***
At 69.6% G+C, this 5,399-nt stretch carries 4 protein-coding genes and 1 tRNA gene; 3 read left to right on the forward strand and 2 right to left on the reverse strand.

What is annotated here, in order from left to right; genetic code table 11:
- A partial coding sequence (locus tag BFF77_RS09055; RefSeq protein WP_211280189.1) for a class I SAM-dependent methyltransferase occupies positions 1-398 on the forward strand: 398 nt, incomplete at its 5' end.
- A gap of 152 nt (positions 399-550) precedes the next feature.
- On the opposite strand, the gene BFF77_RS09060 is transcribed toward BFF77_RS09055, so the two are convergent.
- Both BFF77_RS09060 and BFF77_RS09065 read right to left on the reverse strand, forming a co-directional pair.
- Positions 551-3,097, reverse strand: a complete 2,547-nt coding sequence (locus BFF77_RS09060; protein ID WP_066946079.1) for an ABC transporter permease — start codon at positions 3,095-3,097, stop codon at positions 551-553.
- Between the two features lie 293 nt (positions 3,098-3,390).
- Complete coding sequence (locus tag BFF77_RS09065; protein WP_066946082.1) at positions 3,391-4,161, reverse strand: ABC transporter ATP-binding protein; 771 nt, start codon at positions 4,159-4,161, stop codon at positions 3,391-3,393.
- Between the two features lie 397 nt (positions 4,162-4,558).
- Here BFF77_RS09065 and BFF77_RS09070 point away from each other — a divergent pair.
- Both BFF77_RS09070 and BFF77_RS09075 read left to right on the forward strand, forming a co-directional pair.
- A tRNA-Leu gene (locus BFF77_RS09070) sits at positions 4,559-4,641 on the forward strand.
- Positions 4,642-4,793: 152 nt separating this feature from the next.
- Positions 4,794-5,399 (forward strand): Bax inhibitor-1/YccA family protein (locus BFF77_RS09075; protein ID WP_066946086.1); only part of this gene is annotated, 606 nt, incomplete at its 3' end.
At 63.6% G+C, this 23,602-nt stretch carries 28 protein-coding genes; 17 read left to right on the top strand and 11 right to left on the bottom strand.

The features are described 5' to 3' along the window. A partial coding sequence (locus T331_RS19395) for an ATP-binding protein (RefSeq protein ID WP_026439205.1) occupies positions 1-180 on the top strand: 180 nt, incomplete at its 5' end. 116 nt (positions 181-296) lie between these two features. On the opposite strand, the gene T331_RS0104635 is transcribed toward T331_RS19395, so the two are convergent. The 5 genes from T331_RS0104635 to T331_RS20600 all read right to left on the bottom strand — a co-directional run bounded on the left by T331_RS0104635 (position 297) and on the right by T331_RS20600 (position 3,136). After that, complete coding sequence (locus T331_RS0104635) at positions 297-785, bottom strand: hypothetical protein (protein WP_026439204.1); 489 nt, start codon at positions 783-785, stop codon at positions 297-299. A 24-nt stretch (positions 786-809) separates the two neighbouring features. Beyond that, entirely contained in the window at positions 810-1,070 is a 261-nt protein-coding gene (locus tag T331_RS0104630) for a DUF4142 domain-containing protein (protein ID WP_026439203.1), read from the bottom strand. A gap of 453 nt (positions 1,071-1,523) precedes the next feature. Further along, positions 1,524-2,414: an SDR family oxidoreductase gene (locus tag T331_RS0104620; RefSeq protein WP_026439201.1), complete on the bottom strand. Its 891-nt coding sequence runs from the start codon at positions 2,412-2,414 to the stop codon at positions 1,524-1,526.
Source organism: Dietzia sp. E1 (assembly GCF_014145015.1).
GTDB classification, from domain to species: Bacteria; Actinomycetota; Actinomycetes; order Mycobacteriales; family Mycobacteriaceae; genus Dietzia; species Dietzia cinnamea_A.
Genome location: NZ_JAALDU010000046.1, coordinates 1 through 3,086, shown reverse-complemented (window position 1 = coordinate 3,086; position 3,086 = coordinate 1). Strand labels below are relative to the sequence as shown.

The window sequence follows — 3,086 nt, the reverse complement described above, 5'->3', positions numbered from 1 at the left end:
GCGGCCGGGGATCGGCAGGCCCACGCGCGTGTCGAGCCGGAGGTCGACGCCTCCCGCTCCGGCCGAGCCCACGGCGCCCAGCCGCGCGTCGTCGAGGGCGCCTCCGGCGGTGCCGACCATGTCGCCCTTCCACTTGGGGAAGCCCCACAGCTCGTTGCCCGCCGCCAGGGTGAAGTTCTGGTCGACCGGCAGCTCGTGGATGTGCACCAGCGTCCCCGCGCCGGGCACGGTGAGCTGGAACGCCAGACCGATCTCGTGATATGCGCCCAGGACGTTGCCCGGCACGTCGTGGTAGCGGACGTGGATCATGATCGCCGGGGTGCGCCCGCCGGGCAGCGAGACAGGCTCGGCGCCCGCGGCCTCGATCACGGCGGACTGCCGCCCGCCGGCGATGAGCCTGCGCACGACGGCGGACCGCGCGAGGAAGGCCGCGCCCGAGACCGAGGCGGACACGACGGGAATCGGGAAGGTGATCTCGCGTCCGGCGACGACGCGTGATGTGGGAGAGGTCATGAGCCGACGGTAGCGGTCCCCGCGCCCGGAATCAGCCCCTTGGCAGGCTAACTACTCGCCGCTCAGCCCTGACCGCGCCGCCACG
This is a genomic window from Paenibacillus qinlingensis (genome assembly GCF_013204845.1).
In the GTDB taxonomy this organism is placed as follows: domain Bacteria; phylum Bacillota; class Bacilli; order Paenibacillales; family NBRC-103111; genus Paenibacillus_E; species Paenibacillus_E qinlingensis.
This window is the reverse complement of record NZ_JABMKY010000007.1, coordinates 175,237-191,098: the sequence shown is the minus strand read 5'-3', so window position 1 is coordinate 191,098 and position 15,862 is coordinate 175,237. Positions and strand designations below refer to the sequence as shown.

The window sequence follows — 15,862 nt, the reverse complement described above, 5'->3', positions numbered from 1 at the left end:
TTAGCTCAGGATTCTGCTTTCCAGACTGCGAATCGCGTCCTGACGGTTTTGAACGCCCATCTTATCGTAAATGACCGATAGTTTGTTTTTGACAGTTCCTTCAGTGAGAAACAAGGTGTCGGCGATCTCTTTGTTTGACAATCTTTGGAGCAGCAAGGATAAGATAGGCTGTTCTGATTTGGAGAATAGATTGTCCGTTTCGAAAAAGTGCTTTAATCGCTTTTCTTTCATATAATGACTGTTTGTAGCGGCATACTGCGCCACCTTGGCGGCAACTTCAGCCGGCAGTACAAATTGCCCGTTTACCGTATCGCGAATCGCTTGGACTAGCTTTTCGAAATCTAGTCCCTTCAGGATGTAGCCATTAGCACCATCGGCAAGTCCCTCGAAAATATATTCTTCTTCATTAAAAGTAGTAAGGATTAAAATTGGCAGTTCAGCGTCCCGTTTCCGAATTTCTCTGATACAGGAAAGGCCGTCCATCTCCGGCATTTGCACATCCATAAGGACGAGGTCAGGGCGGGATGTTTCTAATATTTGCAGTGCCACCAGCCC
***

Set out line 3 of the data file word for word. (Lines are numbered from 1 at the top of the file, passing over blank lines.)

- A partial coding sequence (locus tag BFF77_RS09055; RefSeq protein WP_211280189.1) for a class I SAM-dependent methyltransferase occupies positions 1-398 on the forward strand: 398 nt, incomplete at its 5' end.